Thought leader, author, and leadership consultant Reggie McNeal makes this provocative statement in his book Practicing Greatness: Self-awareness is the single most important body of information a leader possesses.

With the impact of a defibrillator, those words are a jolting reminder of what is at stake when leaders run low on their capacity to self-assess.

Long story short, awareness of how you come across in your leadership role is of supreme importance. Failure here comes with a very high price tag.

When it is all said and done, to be effective in life and leadership requires a sizeable chunk of self-awareness—the capacity to know who you are and to understand the impact you have on those around you. And to do so in real time.

While the topic of self-awareness contains a wide range of implications and applications, for a moment I want to drill down on the ability to self-audit your impact in leadership settings.

To chase this down a bit, let’s look at a venue that is a reality for many of us: the weekly team meeting. Have you ever been in a meeting where the leader has no idea about how aloof he is? No idea about the personal crisis you are facing? No idea about how she is coming across? No idea about how self-promoting his comments are? No idea that her account is past due in recognizing the efforts of the team? No idea that he treats you as simply a hired hand?

Sadly, the key here is “no idea”. No clue. Limited self-awareness. Blind spots—big ones.

But the reality is that every leader has blind spots. We are all works in progress. None of us perform perfectly day in and day out. The issue, then, is whether or not we are engaged in the ongoing process of addressing our blind spots.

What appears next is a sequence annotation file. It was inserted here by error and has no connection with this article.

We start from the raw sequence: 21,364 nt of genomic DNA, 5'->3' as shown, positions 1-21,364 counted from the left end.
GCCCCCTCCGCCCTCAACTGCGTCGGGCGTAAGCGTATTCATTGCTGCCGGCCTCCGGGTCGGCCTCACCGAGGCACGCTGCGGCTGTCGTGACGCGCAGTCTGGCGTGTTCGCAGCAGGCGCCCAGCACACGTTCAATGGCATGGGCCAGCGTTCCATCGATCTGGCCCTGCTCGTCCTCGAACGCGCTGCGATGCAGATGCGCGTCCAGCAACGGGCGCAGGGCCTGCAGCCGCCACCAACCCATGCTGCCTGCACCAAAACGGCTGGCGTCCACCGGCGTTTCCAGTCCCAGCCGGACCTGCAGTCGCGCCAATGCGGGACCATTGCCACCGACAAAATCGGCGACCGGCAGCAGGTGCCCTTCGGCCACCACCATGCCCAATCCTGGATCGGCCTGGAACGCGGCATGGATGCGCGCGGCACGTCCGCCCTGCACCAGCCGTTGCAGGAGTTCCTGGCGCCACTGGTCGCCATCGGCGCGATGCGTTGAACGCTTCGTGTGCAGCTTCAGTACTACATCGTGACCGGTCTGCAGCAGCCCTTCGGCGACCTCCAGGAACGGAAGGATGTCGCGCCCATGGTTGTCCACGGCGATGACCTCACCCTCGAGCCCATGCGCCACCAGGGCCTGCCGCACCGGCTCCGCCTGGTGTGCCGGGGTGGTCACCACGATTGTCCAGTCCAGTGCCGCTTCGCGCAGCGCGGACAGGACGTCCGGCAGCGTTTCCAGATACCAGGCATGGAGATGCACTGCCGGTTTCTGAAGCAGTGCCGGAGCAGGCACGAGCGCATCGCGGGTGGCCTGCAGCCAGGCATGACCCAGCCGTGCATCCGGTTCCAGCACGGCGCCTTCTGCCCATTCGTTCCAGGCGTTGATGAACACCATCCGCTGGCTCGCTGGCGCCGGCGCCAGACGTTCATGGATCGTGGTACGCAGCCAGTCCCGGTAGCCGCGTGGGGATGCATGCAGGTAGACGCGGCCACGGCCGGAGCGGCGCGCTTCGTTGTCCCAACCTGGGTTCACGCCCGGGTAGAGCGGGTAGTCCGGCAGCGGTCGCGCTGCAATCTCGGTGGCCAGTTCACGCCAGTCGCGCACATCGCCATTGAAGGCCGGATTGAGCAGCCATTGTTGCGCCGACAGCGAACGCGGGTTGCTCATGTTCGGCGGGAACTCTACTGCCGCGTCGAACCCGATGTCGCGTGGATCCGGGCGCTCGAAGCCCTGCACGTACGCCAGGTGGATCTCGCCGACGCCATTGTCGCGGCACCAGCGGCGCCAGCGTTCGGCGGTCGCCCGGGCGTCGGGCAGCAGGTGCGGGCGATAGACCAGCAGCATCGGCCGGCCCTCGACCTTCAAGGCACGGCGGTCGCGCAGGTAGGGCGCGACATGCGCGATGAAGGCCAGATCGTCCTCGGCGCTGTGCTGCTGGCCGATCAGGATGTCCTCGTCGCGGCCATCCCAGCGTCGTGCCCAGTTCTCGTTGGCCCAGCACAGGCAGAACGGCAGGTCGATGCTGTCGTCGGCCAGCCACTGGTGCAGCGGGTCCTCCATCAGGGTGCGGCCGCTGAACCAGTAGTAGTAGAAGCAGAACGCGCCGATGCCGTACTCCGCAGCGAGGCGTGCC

So how do you go about upsizing your self-awareness? How do you make those moments of “no idea” the exception, not the rule?

I’ve got two thoughts for your consideration.

    1. First, through the years of leading team meetings, I have found it very helpful to take the last ten minutes to do a ‘meeting post-mortem’. At the front-end of the meeting, I will set the stage by letting everyone know that we will designate the last few minutes to an appraisal of the effectiveness of our meeting, calling out what went well and what could be improved. In doing this, I have found that you quickly open the door to some very candid comments if you, as the leader, trigger the discussion by acknowledging your own misses—things you would do differently next time.
    2. Second, ask a trusted colleague to give you some unvarnished feedback. This could be from someone who sits in the team meeting as a regular participant or it could be from someone you have invited in for this purpose. Recently, I was asked to participate in a team meeting of someone whom I had been working with in a consulting relationship. I got a ringside seat to see him in action. Later that day in our time of debrief, I was able to affirm a number of things that he did well. But I was also able to address some blind spots, particularly about a counterproductive, albeit unintended, ‘tone’ that he was setting and some choice of words that was defeating for the team.

So what’s your gameplan for enhancing your self-awareness—for embracing the blind spots of your leadership?

I hope you have one. And so do those who look to you for leadership.